reading for the hugo award 2017

Reading for the Hugo Award

I have always loved books. When I was in elementary school my weekly $2.25 allowance was enough to buy a Hardy Boys book and a Hersey Bar with Almonds.  I would start my Saturday afternoon by reading Frank and Joe’s latest adventure.  I was pretty far through the series when one year for Christmas I was given Jules Verne’s Twenty Thousand Leagues Under the Sea.  Jules Verne was my first introduction to Science Fiction and I loved it. I went to see Arthur C. Clarke’s 2001: A Space Odyssey when it came out and then got a collection of his short stories, The Nine Billion Names of God.  I should probably reread those stories, because when I was in Jr. High, I tended to read by flashlight in bed at night and would fall asleep mid-story.

We are a family of avid readers. Over the last few years, my wife has gone through some mega book lists. She is always looking for good things to read and suggesting books that I might enjoy. We recently learned about the process for nominating and voting for the Hugo Award, that regular readers could be involved in the Hugo nominations and voting process. It sounds like fun and we decided to read new science fiction and fantasy works from this year and participate.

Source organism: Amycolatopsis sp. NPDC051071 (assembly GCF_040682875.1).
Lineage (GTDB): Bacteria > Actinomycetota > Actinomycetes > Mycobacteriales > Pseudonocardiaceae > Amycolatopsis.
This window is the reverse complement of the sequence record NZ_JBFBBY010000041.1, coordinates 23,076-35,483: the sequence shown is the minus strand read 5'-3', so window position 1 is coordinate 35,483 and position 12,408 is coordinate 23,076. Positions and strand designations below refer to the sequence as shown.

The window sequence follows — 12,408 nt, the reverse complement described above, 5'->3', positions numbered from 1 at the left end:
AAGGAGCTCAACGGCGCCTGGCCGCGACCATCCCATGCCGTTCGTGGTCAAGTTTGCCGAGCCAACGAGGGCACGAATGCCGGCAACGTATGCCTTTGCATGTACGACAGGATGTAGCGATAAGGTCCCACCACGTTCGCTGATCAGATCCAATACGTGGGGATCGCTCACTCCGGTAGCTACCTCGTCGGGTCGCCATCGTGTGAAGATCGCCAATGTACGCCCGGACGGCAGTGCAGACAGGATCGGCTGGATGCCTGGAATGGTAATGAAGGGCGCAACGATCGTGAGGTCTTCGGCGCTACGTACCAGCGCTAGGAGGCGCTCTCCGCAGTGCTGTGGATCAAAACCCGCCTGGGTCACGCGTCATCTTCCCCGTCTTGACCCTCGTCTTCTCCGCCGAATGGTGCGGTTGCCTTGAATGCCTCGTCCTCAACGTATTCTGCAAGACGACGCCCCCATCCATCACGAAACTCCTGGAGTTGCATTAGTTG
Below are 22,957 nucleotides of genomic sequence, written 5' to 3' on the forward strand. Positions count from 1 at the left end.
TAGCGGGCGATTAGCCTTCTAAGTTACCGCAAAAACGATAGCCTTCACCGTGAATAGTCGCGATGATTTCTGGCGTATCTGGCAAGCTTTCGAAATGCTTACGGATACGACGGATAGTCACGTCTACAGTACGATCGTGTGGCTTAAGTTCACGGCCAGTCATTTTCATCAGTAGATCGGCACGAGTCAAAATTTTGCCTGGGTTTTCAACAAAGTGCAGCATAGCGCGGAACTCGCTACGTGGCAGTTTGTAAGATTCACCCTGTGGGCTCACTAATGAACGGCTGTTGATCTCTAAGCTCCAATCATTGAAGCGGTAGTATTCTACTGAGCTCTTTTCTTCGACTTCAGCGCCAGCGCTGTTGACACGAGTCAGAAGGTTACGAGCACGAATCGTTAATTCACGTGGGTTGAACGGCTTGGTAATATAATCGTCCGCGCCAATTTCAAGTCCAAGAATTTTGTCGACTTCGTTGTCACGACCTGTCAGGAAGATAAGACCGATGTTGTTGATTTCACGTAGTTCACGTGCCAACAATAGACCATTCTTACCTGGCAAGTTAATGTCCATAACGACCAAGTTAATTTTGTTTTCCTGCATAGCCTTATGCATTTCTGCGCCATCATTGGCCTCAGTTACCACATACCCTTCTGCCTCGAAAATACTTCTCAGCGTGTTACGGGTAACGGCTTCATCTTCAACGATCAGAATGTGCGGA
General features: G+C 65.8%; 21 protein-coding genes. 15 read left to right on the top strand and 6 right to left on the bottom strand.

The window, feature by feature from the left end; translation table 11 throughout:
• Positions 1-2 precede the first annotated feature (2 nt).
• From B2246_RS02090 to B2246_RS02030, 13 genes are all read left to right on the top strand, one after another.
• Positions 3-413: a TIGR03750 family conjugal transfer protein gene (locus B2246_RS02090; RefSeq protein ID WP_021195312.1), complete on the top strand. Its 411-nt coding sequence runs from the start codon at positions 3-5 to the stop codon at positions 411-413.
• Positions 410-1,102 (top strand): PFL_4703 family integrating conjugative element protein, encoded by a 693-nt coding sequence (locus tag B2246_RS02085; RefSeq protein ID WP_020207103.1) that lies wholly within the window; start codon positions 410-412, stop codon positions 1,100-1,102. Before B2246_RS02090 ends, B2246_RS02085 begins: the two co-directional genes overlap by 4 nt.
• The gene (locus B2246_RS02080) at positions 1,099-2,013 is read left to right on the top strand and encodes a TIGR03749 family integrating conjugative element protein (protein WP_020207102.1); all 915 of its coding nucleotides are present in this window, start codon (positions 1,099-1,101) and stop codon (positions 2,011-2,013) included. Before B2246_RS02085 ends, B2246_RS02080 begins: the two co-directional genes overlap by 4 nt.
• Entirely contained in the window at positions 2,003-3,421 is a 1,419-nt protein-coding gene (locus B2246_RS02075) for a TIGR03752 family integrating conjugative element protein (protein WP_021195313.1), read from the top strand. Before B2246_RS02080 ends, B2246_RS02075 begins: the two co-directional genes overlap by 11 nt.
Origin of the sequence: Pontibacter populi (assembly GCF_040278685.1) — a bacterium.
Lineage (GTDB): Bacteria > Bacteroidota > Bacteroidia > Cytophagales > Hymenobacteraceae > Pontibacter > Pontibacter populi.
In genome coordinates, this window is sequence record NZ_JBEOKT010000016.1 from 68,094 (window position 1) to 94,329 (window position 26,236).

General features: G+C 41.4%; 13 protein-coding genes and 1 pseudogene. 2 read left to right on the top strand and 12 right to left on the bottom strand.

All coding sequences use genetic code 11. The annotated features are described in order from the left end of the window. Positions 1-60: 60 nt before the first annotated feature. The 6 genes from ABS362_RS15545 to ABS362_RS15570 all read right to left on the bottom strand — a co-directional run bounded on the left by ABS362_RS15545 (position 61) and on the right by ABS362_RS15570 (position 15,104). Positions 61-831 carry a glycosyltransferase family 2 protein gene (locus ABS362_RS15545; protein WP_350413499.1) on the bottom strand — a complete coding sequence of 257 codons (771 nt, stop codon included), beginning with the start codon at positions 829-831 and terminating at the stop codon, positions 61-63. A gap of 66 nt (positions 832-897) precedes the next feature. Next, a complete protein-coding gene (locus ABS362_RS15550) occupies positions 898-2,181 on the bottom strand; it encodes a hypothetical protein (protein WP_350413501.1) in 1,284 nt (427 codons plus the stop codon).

Next August, at WorldCon 75, the Hugo Award will be given for the best Science Fiction or Fantasy works published in 2016. Those who become members of WorldCon 75 can participate in the selection process. There are two stages. The first is the nomination stage that takes place between January and March. Members of WorldCon 75 can nominate up to five works in each award category. The top five works that receive the most nominations are then voted on between April and July.

There are several categories for nomination and voting including best novel, best novella, best novelette, best short story, best related work, best graphic story, best dramatic presentation long form, best dramatic presentation short form, best editor long form, best editor short form, best professional artist, best semiprozine, best fanzine, best fancast, best fan writer, and best fan artist.  It is not required that you nominate or vote in every category.

My wife and I joined WorldCon 75 and we are busy gathering potentially Hugo-worthy works to read. Here is a list of the ones we’ve read.

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